Catholic doesn’t always mean universal

National Catholic Reporter has posted the results of their Catholics in America study, which is chock-full of interesting data on the faith lives of those who make up our church in the United States. The study covers everything from parish life to reactions to the sex abuse scandal to how well Catholics understand the Eucharist, all of which is interesting reading.

It would be impossible to cover the whole study in one blog post, but there was one particular portion that caught my attention: what makes someone a “good Catholic”?

There is a lot of disagreement these days on this particular question. We often see some Catholics claiming that a fellow member of the church is “not as Catholic” as they are, or claiming that another person’s understanding of the Catholic faith is somehow “wrong” because of what they do or don’t do in their personal faith lives. So it is not surprising that when it comes to what is most important to Catholics, the answers are all over the map.

At the top of the list is the resurrection, which 73 percent of Catholics surveyed say is “very important” to their faith (and what, may I ask, do the other 27 percent think about the resurrection? That it just makes for a nice story?) 

Coming in second is helping the poor, which 67 percent say is very important to their Catholic faith. Concern for the poor far outranks some of the big social issues often associated with the Catholic Church, such as opposition to abortion (40 percent) and opposition to same-sex marriage (35 percent). Matters of spirituality fall somewhere in the middle, and the importance of Vatican authority is pretty far down the list with only 30 percent citing it as a key component of their faith. A celibate, all male clergy is at the bottom of the list with 21 percent.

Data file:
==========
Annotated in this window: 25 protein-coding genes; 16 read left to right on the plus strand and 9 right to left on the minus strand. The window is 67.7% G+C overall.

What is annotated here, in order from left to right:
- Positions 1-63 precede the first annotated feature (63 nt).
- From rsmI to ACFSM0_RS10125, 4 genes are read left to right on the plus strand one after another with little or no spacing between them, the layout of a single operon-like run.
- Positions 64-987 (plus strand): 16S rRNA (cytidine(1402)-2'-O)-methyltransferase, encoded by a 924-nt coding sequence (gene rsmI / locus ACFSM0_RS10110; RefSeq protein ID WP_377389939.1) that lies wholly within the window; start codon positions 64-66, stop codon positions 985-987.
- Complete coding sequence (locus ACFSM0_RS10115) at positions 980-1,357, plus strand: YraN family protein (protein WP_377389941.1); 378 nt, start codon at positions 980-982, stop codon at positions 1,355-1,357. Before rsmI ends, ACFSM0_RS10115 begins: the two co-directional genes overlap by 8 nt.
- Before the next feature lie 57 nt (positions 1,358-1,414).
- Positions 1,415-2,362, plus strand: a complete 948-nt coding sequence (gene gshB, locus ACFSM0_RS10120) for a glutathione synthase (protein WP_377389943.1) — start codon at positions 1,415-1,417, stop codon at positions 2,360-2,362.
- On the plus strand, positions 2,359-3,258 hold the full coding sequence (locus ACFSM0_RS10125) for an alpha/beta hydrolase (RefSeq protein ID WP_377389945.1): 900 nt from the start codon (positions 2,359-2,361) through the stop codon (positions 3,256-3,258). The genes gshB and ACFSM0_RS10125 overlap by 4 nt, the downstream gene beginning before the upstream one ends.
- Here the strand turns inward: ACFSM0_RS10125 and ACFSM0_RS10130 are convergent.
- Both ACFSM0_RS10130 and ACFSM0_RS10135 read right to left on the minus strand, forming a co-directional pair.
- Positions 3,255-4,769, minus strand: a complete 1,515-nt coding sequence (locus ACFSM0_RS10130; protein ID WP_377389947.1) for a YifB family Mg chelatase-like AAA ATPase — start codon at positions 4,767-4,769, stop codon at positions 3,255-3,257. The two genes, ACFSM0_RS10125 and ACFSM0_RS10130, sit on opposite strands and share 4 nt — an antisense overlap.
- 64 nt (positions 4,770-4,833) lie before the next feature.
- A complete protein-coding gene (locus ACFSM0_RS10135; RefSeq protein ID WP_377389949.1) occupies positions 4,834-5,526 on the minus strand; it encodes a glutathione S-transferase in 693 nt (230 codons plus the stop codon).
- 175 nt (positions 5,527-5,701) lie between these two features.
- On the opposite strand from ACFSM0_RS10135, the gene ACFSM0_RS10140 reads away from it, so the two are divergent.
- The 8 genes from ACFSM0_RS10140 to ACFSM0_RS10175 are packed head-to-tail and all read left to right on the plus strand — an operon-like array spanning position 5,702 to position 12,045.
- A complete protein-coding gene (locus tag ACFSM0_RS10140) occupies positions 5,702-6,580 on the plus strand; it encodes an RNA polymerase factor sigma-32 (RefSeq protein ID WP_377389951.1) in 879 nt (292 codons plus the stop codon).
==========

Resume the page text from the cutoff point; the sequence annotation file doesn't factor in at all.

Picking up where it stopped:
As for what makes someone a “good Catholic,” there’s a wide range of opinion there as well. An overwhelming 78 percent say it doesn’t require going to Mass every Sunday, which explains the fact that only 31 percent say they actually do attend Mass at least once a week (and 47 percent say they attend less than once a month).

Even among those who identify themselves as “highly committed” Catholics, there are large numbers who say you don’t have to follow church teaching on issues like birth control (60 percent), divorce and remarriage (46 percent), and abortion (31 percent) to still be a good Catholic. Of those who are “highly committed,” 56 percent also say it isn’t necessarily important for Catholics to help out in their parishes.

Just looking at this particular portion of the study, one gets a picture that today’s Catholics believe much more in what is convenient than what is universal truth. With such a huge gap in how members of the church view their faith, it is going to be a challenge for the church to get its members back on the same page, no less to bring back the many who have made a permanent exit from the pews.

When the U.S. bishops gather in a few weeks for their annual general assembly, hopefully they’ll have a chance to talk, formally or informally, about these results. The findings can help church leaders see where the average Catholic has drifted from the true teachings of their faith–and where the bishops have fallen out of touch with the issues that really matter to Catholics today.